What Chance Do Carriers Have in Asia in a Post-INF Treaty World?
Image Credit: US Navy

What Chance Do Carriers Have in Asia in a Post-INF Treaty World?


How much of a future do aircraft carriers have in the Indo-Pacific? A recent panel at the Maritime Security Challenges Conference revisited this question, which in some ways we’ve talked to death. Critics and proponents of the aircraft carrier have argued about the form’s merits since at least 1945. The navies of the Indo-Pacific seem to have largely answered this question in the affirmative, as India and China continue to build up their fleets, and the United States invests in a new generation of supercarriers. Jeffrey Hornung of RAND discussed the ups and downs of Japan rejoining the carrier club in a recent article. Long story short, carriers offer a real capability, but their expense crowds out other options.

The U.S. decision to abandon the Intermediate-Range Nuclear Forces Treaty adds a wrinkle to this question. T.X. Hammes, among others, has argued that ground launched cruise missiles already outrange carriers at considerably lower expense. Such missiles can deny Chinese access to the East or South China Seas (assuming sufficiently friendly allies) without the need to deploy large, flat-decked aircraft carrying ships, or even other vulnerable surface vessels. Andrew Krepinevich made a similar argument with respect to “archipelagic defense.” In short, land-based missiles can render an environment lethal for carriers (and any other surface ship) without running the risks that surface ships, submarines, and aircraft normally face. Mobile missile launchers are easier to hide and harder to sink or destroy than carriers or air bases.

At the moment, any serious discussion of a competition with ground-launched cruise missiles (GLCMs) and anti-ship ballistic missiles (ASBMs) on one side and carriers and their surface escorts on the other remains purely notional. China has the world’s largest and most advanced inventory of short and medium ranged missiles, but continues to build both aircraft carriers, and the surface escorts needed to defend them. China seems to believe, the anti-access merits of GLCMs and ASBMs aside, that carriers have sufficient military virtue to justify procurement.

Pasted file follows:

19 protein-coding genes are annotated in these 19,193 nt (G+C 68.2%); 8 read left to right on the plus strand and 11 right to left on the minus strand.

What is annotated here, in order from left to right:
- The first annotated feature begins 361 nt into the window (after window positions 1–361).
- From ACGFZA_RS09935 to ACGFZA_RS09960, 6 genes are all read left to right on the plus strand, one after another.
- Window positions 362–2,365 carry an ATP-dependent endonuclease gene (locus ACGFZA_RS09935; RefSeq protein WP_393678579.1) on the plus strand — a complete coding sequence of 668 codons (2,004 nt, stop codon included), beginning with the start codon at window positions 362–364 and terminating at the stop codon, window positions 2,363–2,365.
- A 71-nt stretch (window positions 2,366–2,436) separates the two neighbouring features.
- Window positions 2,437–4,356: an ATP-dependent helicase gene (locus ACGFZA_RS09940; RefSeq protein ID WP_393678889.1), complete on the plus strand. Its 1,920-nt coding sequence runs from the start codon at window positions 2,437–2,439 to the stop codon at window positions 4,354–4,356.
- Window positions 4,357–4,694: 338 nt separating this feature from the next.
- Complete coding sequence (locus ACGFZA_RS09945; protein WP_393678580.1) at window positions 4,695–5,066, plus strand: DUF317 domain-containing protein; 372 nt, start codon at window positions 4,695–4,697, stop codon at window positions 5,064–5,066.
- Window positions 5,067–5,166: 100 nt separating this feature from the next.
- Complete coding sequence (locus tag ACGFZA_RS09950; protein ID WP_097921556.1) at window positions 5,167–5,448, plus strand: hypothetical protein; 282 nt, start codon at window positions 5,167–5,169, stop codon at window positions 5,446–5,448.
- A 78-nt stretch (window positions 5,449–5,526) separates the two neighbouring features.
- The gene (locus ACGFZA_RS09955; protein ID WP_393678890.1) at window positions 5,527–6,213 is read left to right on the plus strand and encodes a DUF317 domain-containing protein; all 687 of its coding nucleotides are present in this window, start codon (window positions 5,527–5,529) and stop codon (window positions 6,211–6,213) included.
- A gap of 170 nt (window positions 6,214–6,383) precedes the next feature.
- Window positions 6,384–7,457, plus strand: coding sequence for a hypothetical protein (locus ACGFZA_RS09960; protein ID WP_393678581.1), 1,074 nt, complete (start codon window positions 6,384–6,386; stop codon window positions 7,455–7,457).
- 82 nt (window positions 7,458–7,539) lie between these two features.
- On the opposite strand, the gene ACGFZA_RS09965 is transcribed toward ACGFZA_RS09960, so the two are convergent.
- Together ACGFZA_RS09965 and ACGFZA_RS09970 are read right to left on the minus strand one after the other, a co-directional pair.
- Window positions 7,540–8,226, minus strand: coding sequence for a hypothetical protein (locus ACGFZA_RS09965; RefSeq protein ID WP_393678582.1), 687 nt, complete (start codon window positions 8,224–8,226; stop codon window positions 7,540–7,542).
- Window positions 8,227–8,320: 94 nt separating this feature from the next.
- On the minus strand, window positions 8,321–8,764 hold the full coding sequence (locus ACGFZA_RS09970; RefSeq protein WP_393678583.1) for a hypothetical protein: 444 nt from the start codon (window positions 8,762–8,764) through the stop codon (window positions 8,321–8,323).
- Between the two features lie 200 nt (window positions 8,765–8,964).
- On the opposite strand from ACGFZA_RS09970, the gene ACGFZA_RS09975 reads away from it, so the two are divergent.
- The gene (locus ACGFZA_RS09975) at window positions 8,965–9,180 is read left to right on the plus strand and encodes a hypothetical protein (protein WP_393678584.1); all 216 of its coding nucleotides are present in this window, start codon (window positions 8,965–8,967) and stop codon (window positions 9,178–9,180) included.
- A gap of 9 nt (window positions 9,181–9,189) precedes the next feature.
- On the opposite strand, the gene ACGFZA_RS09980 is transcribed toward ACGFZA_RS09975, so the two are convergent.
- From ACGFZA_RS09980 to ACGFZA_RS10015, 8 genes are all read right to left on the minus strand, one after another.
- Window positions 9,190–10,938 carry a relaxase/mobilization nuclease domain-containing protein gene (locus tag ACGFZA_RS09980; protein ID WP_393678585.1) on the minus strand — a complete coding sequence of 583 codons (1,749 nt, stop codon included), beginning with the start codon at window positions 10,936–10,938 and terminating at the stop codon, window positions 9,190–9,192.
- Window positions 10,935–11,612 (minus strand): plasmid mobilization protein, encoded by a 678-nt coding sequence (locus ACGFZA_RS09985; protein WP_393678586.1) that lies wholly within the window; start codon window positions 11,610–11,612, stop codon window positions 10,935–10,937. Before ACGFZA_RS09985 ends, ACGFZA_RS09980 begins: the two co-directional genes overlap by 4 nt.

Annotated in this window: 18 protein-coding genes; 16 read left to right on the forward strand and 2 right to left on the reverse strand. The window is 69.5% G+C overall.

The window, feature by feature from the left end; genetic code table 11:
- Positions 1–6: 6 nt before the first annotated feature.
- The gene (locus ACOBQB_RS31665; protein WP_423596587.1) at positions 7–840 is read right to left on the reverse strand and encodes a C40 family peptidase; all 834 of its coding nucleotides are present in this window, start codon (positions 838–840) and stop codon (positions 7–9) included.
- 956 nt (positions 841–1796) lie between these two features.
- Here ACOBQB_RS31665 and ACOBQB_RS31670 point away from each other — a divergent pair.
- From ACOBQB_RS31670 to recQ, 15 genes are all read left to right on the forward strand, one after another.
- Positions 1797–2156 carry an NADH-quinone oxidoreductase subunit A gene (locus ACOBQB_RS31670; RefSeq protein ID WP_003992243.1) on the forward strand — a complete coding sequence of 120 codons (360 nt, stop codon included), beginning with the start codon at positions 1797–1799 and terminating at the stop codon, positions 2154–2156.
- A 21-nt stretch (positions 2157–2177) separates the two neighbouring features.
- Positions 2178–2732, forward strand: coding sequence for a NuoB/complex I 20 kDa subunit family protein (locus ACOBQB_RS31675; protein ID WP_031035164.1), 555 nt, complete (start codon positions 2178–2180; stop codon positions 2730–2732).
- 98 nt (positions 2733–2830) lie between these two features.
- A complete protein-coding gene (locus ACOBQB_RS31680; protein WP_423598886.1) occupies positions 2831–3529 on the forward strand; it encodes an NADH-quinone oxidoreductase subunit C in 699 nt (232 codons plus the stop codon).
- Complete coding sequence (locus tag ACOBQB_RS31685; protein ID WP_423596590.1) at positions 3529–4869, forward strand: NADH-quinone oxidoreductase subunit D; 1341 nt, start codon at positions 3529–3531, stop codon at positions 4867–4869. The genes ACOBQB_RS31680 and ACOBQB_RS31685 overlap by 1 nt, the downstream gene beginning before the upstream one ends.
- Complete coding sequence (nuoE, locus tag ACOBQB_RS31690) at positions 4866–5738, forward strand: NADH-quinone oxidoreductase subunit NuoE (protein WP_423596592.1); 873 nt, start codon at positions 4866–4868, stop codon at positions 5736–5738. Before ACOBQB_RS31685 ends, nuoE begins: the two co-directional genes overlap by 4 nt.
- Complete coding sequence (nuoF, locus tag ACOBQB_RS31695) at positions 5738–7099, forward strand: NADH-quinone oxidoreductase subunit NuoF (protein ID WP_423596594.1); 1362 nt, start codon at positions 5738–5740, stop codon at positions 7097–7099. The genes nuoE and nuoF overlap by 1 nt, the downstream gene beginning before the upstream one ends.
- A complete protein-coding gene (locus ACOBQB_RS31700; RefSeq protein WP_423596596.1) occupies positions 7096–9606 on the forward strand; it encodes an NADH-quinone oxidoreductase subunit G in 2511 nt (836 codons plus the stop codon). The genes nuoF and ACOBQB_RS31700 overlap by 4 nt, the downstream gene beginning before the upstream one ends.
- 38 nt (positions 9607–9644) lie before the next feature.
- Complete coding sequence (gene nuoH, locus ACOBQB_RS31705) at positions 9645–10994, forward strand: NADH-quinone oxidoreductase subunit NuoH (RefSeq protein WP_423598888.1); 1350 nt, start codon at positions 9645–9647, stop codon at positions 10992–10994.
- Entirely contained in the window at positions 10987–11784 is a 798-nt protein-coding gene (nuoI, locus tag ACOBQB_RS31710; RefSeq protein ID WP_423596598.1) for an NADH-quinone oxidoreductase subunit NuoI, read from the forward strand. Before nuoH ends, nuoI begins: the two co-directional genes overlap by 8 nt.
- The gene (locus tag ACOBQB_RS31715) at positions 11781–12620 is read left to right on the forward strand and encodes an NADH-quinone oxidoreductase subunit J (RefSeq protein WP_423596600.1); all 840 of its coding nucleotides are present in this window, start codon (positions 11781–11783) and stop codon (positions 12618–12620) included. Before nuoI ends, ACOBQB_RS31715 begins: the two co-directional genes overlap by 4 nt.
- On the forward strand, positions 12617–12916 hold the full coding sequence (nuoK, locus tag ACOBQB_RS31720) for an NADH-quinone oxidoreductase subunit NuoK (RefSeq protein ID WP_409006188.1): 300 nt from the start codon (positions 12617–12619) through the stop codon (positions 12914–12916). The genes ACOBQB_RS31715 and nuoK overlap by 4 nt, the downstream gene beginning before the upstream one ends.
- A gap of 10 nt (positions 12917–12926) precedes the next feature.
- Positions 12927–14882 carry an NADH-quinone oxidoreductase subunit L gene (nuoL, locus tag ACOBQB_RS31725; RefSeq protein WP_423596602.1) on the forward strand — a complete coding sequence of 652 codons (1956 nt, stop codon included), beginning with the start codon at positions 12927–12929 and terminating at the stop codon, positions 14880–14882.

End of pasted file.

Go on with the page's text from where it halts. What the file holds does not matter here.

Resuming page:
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Still, the extent to which the above-surface environment in the Western Pacific becomes more lethal for big ships should matter at the margins for carrier procurement. Indeed, it should matter a great deal for Japan’s thinking about the future of the Izumo class carriers. They can already conduct many of the missions that aircraft carriers are often tasked with, including human assistance/disaster relief, anti-submarine warfare, and “show the flag” diplomatic operations. Spending the money to add a few F-35s to a small platform might not seem terribly efficient in the context of an increasingly lethal sea-space. Then again, GLCMs depend on good data for over-the-horizon targeting, and the ability to fly advanced stealth fighters might make it easier for Japan to integrate the Izumos with its own ground-based missiles in order to create an exceedingly uncomfortable environment for Chinese ships in the East China Sea.

The views expressed here are his personal views and do not necessarily reflect those of the Department of Defense, the U.S. Army, the Army War College, or any other department or agency of the U.S. government.

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